The Age Thing (Part 1)
Let's debunk one myth right away. I have lost count of the number of people who said to me, before The Lads were born and throughout the first year, that having kids will 'keep me young'. I have never felt so old in my life. My knees hurt. My left elbow no longer functions thanks to endless hours of cradling. Sleep - unnecessary in your 20s - is lacking but sorely needed. If I sit on the floor to play with them, it's touch and go whether I'll get up again.
I'm reminded of that great Ronnie Corbett line: 'You know you're getting old when you bend down to tie your shoelaces and wonder if there's anything else you can do while you're down there.'
When we first knew about the pregnancy, age really was an issue and I struggled with it. Not so much the idea of looking after babies in my late 40s - it was clearly going to be exhausting but not impossible - but more when they are at school, particularly as teenagers, and when it's time for university (assuming, of course, that they want to go to university or that there will even be any universities by then). Old dads can probably be a bit embarrassing. They can't convincingly join in the modern-cultural-reference banter outside the school gates (who the hell is 'The GC'?). They definitely can't - or shouldn't - compete in the parents' races at Sports Day, however fit they think they are. And what about money? Just at the point when most people are thinking of taking it easy and possibly even retiring, I'll need more money than ever before. But I'll be struggling to find the energy to acquire it.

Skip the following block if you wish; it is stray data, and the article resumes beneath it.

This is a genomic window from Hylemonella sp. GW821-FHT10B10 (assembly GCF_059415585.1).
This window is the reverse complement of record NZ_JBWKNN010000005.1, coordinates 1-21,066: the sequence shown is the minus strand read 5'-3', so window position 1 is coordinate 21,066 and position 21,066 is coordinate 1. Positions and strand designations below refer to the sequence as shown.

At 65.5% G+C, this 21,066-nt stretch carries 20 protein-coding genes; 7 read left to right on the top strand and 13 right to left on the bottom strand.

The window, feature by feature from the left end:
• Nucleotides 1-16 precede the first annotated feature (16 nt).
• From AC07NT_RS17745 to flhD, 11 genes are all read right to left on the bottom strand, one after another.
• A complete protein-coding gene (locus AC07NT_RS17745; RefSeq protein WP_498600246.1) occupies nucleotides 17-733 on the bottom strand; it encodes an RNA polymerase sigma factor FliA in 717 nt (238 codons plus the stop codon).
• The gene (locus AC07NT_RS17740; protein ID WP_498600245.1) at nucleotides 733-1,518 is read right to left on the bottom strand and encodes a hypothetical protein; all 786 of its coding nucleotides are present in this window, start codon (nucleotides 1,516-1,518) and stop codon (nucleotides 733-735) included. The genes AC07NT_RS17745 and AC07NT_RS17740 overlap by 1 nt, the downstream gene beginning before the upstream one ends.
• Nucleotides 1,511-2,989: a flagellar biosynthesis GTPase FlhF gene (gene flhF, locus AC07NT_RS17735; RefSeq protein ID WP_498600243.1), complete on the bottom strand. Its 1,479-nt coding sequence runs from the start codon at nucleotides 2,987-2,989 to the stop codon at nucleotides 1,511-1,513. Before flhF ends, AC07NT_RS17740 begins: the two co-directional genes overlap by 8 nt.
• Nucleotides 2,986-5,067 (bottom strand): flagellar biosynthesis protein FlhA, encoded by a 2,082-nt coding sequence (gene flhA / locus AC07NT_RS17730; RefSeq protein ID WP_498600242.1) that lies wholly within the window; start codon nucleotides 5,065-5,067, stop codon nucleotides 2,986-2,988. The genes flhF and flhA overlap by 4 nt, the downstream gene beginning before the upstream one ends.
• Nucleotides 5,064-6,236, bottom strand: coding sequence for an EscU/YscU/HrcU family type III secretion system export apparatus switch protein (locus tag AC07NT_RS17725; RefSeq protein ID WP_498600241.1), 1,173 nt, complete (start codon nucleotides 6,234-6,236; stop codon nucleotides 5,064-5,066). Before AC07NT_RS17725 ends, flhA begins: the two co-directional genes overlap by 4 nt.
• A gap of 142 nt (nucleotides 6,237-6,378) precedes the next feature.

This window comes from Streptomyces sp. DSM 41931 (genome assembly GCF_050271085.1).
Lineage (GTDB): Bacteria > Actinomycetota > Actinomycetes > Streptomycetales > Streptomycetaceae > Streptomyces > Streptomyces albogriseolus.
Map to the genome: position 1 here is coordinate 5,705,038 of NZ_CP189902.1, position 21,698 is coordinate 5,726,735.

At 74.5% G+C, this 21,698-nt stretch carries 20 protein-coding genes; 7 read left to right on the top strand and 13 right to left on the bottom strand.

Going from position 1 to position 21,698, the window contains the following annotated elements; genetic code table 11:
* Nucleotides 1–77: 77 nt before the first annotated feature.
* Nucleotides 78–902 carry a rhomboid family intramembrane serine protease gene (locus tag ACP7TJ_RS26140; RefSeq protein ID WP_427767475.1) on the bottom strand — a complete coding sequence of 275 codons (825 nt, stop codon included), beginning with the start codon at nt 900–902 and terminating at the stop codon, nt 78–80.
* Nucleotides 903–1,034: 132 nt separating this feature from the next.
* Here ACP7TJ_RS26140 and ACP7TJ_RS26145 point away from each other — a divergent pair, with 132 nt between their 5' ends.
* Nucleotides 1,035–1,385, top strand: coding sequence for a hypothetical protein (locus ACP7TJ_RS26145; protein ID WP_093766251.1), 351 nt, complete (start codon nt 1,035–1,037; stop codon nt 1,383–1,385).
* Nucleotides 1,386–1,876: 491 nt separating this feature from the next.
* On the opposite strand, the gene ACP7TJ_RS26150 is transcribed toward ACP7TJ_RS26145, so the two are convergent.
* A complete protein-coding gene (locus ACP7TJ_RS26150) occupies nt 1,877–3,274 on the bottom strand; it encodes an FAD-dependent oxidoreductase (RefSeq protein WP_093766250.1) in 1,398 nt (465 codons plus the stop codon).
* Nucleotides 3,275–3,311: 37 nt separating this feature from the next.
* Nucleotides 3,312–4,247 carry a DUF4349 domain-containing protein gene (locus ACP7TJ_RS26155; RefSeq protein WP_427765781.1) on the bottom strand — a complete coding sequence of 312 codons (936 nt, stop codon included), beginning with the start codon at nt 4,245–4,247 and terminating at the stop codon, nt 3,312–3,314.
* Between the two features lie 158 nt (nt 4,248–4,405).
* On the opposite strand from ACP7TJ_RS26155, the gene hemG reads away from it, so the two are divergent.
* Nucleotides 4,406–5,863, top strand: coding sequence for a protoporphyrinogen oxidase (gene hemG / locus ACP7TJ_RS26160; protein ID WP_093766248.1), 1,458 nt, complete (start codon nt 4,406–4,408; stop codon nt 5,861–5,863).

Early on, I sought the advice of an old friend - of similar age - who had recently had a child himself. This was very unlike me. I've always tried to deal with things, particularly deeply personal things, myself - a failing. But I really needed to get my head around the Big Event and know what others had considered - if at all - when having children late in life. Talking about it to someone other than the OH was a great release; a free therapy session full of relief that I wasn't the only one worried about the Age Thing. Inevitably, I soon discovered that there are a LOT of older dads (and, indeed, mums) who have got on perfectly well, often without injury. With a bit of life experience behind them, having a child hadn't seemed so bad - another project to work on.
But all I had were numbers going around in my head. My grandmother was 47 when I was born. When my Dad was 47, I was 22. Many of my contemporaries' children were just starting university.
"Age is a state of mind" they would tell me. Great. I felt 70 before all this.
But actually, having some experience of life - indeed, having almost an entire career - before children does have its advantages. Uppermost is that they are not the whole of you, they are not the only thing that defines you. Obviously, children become the biggest thing in your life; they take over, they're all you can talk about. But once you get over the novelty of it all, at least you have SOMETHING else to refer back to - the experiences in your life pre-kids; the holidays, the work, the people, the places that filled your 40+ years before all this happened. I've found that so valuable and it's been striking to meet so many young (in their 20s) parents who cannot think of anything else to talk about, because hardly anything else has actually happened to them.